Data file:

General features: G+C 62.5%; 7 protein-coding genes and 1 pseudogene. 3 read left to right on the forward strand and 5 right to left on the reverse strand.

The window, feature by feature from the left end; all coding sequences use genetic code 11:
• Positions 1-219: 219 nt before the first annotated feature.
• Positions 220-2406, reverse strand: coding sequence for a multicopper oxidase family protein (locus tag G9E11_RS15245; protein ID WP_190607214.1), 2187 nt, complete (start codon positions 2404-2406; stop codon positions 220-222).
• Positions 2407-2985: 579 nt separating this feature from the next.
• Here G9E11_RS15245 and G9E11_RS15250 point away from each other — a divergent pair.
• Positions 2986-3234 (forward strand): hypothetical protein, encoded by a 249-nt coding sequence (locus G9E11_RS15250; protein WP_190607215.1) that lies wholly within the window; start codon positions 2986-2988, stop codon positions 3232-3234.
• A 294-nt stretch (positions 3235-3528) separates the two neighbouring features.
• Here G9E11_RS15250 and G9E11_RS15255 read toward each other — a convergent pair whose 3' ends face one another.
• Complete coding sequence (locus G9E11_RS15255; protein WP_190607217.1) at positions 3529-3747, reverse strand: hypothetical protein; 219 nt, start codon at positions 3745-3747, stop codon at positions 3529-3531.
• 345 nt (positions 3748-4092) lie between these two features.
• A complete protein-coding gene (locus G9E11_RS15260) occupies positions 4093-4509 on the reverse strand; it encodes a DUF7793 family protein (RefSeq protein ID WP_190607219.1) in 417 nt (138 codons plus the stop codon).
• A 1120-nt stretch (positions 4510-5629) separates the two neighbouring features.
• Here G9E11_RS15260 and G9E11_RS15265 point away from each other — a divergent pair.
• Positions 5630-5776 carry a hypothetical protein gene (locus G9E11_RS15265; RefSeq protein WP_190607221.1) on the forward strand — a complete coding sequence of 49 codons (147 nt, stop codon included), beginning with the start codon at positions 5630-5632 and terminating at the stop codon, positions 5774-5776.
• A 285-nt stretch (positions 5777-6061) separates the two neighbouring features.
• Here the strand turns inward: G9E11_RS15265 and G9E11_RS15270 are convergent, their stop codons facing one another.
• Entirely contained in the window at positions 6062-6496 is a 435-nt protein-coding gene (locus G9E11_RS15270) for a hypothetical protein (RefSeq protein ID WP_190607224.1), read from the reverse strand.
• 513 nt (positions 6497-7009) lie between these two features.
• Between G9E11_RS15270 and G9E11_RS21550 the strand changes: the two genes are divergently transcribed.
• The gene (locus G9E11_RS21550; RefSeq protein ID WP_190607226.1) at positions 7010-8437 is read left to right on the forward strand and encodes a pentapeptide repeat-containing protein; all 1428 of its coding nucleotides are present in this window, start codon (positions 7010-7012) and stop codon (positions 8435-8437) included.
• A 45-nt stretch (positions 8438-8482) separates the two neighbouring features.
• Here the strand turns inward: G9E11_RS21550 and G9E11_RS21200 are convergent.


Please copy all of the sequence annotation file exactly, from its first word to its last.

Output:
General features: G+C 62.5%; 7 protein-coding genes and 1 pseudogene. 3 read left to right on the forward strand and 5 right to left on the reverse strand.

The window, feature by feature from the left end; all coding sequences use genetic code 11:
• Positions 1-219: 219 nt before the first annotated feature.
• Positions 220-2406, reverse strand: coding sequence for a multicopper oxidase family protein (locus tag G9E11_RS15245; protein ID WP_190607214.1), 2187 nt, complete (start codon positions 2404-2406; stop codon positions 220-222).
• Positions 2407-2985: 579 nt separating this feature from the next.
• Here G9E11_RS15245 and G9E11_RS15250 point away from each other — a divergent pair.
• Positions 2986-3234 (forward strand): hypothetical protein, encoded by a 249-nt coding sequence (locus G9E11_RS15250; protein WP_190607215.1) that lies wholly within the window; start codon positions 2986-2988, stop codon positions 3232-3234.
• A 294-nt stretch (positions 3235-3528) separates the two neighbouring features.
• Here G9E11_RS15250 and G9E11_RS15255 read toward each other — a convergent pair whose 3' ends face one another.
• Complete coding sequence (locus G9E11_RS15255; protein WP_190607217.1) at positions 3529-3747, reverse strand: hypothetical protein; 219 nt, start codon at positions 3745-3747, stop codon at positions 3529-3531.
• 345 nt (positions 3748-4092) lie between these two features.
• A complete protein-coding gene (locus G9E11_RS15260) occupies positions 4093-4509 on the reverse strand; it encodes a DUF7793 family protein (RefSeq protein ID WP_190607219.1) in 417 nt (138 codons plus the stop codon).
• A 1120-nt stretch (positions 4510-5629) separates the two neighbouring features.
• Here G9E11_RS15260 and G9E11_RS15265 point away from each other — a divergent pair.
• Positions 5630-5776 carry a hypothetical protein gene (locus G9E11_RS15265; RefSeq protein WP_190607221.1) on the forward strand — a complete coding sequence of 49 codons (147 nt, stop codon included), beginning with the start codon at positions 5630-5632 and terminating at the stop codon, positions 5774-5776.
• A 285-nt stretch (positions 5777-6061) separates the two neighbouring features.
• Here the strand turns inward: G9E11_RS15265 and G9E11_RS15270 are convergent, their stop codons facing one another.
• Entirely contained in the window at positions 6062-6496 is a 435-nt protein-coding gene (locus G9E11_RS15270) for a hypothetical protein (RefSeq protein ID WP_190607224.1), read from the reverse strand.
• 513 nt (positions 6497-7009) lie between these two features.
• Between G9E11_RS15270 and G9E11_RS21550 the strand changes: the two genes are divergently transcribed.
• The gene (locus G9E11_RS21550; RefSeq protein ID WP_190607226.1) at positions 7010-8437 is read left to right on the forward strand and encodes a pentapeptide repeat-containing protein; all 1428 of its coding nucleotides are present in this window, start codon (positions 7010-7012) and stop codon (positions 8435-8437) included.
• A 45-nt stretch (positions 8438-8482) separates the two neighbouring features.
• Here the strand turns inward: G9E11_RS21550 and G9E11_RS21200 are convergent.